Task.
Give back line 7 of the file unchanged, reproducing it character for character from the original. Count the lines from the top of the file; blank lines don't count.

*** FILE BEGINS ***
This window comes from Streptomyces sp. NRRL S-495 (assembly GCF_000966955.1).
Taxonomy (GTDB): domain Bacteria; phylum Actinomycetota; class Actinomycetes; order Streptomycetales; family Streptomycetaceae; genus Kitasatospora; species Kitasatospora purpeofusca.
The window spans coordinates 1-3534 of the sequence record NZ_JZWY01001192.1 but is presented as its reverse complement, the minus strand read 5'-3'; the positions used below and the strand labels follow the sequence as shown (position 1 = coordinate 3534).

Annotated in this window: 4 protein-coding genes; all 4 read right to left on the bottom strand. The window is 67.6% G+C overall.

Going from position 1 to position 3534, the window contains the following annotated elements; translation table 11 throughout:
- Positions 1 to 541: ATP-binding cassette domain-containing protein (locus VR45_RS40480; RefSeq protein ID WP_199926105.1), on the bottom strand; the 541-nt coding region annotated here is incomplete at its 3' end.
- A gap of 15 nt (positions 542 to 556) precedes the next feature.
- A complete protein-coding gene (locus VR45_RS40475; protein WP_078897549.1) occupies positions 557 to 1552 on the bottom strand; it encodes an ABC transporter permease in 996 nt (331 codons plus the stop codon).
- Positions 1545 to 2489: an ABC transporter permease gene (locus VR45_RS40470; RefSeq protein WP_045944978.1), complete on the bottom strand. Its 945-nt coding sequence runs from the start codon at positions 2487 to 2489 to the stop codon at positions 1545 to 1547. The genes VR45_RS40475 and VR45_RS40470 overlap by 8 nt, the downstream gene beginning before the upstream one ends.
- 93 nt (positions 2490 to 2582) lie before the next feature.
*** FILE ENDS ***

- A gap of 15 nt (positions 542 to 556) precedes the next feature.